A tale of two service oriented architectures

Service oriented architecture can be part of a top-down enterprise-wide transformation, or bottom-up grassroots revolution. Either way, a successful effort needs to kept out of the silos.

No two service oriented architectures are the same, and, if anything, there are two distinct styles: large-sclae corporate implementations, and small-scale, technically focused projects.

Chris Haddad says over the past decade, as service oriented architecture has evolved, and has been finessed within enterprises, two distinct approaches have emerged: "big SOA" and "small SOA."

Big SOA, as the name suggests, are enterprise-scale initiatives, usually planned and promoted by top managers. It usually occurs as part of a sweeping transformation effort, such as shifting the emphasis of enterprise focus from product-centered to customer-centered.

Big SOA reaches across enterprises, is usually driven from the top, and requires coordinating a lot of moving parts:

"Big SOA initiatives focus on enterprise governance processes, enterprise-wide re-use, and portfolio consolidation.  Achieving these big goals requires structurally changing design-time processes and overcoming significant cultural bias that lead to inhibiting design, accounting, control, and operational ramifications. Traditional Big SOA initiatives can succeed, but only if top-level organizational support (e.g. C-level) overcomes organizational inertia and project teams bridge silos and operate as one team."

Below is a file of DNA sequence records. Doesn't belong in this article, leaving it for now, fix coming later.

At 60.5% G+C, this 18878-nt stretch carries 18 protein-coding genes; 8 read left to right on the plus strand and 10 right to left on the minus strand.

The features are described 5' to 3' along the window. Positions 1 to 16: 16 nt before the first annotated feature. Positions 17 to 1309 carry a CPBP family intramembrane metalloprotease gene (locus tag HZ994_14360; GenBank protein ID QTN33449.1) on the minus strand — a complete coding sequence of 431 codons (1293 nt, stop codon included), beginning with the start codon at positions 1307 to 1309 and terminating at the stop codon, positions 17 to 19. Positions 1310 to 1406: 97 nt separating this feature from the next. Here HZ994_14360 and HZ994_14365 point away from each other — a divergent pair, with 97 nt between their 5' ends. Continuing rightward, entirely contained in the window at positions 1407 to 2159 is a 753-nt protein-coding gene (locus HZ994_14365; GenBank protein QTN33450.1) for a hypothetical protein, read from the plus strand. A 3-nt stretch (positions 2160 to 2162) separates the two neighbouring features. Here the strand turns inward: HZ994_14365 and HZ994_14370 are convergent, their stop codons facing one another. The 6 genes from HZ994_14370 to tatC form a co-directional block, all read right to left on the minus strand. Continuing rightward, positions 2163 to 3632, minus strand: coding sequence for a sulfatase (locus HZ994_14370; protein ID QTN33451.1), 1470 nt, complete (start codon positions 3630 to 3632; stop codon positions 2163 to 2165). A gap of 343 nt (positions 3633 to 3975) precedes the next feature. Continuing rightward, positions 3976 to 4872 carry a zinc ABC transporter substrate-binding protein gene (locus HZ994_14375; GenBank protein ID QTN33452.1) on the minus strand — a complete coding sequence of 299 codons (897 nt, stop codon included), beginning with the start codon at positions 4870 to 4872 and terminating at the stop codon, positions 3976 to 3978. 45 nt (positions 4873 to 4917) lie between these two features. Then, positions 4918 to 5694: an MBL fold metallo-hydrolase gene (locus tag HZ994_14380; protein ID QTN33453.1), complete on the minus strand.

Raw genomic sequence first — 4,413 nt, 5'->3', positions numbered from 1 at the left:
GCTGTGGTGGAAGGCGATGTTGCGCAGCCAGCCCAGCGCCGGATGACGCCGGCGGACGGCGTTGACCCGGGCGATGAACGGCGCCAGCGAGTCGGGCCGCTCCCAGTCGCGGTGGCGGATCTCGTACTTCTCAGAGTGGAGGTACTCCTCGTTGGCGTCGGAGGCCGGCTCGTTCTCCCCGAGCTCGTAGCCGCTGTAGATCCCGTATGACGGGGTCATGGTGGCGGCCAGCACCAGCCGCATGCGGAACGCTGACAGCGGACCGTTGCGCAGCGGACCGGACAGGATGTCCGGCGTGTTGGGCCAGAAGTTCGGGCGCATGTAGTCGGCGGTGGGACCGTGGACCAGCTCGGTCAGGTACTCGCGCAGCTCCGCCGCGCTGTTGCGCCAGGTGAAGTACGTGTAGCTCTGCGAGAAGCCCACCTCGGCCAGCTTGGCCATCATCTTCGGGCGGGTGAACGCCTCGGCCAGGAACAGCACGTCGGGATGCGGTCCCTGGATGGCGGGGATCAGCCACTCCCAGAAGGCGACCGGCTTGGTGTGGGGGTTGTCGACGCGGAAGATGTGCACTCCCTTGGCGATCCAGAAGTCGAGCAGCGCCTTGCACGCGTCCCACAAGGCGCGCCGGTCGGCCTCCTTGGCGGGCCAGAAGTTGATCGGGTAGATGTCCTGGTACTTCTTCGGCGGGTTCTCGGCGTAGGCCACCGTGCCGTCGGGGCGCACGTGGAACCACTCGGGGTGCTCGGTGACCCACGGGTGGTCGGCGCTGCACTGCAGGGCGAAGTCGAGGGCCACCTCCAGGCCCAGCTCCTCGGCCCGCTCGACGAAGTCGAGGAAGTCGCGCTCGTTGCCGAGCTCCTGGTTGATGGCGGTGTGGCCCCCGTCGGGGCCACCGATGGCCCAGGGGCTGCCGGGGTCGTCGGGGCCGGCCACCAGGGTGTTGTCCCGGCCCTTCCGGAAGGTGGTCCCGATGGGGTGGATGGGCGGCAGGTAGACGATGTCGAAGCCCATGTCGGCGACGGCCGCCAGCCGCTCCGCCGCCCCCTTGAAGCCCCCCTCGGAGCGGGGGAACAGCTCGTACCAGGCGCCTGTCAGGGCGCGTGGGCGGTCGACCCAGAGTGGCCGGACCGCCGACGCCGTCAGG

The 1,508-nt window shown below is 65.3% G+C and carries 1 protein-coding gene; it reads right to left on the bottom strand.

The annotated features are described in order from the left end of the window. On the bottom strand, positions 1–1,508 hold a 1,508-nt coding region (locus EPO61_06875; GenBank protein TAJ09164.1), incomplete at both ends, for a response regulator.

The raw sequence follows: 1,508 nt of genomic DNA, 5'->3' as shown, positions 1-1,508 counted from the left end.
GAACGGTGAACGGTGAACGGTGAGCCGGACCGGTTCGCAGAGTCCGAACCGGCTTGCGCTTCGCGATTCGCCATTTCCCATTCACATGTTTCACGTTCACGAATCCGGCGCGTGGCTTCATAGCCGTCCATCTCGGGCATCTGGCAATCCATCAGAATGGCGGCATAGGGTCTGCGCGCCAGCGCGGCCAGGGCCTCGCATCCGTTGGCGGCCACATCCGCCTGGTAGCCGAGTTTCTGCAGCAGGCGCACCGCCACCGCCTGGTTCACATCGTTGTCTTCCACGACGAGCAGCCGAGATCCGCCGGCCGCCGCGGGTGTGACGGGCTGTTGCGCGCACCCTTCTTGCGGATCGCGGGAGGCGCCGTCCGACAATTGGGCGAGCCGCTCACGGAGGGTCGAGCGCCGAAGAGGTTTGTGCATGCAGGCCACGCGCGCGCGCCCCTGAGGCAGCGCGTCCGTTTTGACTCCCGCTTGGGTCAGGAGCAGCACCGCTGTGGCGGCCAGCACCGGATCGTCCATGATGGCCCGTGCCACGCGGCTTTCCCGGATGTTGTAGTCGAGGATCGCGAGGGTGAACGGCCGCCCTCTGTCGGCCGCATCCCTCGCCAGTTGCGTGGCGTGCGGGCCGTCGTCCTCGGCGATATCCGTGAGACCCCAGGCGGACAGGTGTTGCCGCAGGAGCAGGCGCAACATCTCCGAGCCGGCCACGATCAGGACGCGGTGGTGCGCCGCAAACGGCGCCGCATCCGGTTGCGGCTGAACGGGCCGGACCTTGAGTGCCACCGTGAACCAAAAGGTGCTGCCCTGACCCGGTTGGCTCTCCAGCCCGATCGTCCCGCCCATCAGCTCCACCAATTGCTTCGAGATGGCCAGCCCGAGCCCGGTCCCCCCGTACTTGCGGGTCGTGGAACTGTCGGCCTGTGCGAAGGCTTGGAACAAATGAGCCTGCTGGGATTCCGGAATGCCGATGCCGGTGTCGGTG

Small SOA usually occurs as a result of individual initiative, with developers and professionals introducing SOA practices one application at a time. It usually is bottom-up, and is put into practice on a project-by-project basis within small teams:

"Small SOA initiatives often focus on run-time environment concerns instead of design-time concerns.  Popular run-time environment concerns include enabling flexible communication styles, interaction patterns, and mediation mechanisms that facilitate integration and promote loose coupling.  Example communication styles include synchronous, asynchronous, one-way, and request response messaging.  Commonly supported interaction patterns include peer-to-peer, brokered delivery, hub-and-spoke, publish/subscribe, and orchestrated workflow, which are used to bridge the gap between consumer-provider availability, reliability, and topology."

The bottom line is all SOA is a form of communication. As Norm MacLennan cautions in a recent post, SOA tends to "inherently set up silos."  Multiple teams work on their own loosely coupled services or APIs, but ultimately, those services need to interact. The key is to get everyone on the same page with essential standards:

"If you have a shared source code server - a GitHub Enterprise, an Atlassian Stash, something like that - developers can put up some small modules to help with common problems. Cross-cutting, domain-specific items can be solved once, and the best modules will "float to the top" and propagate through different services."

Of course, there is shared infrastructures and shared expertise that can come from keeping communication open in SOA efforts.

(Thumbnail photo: Joe McKendrick.)


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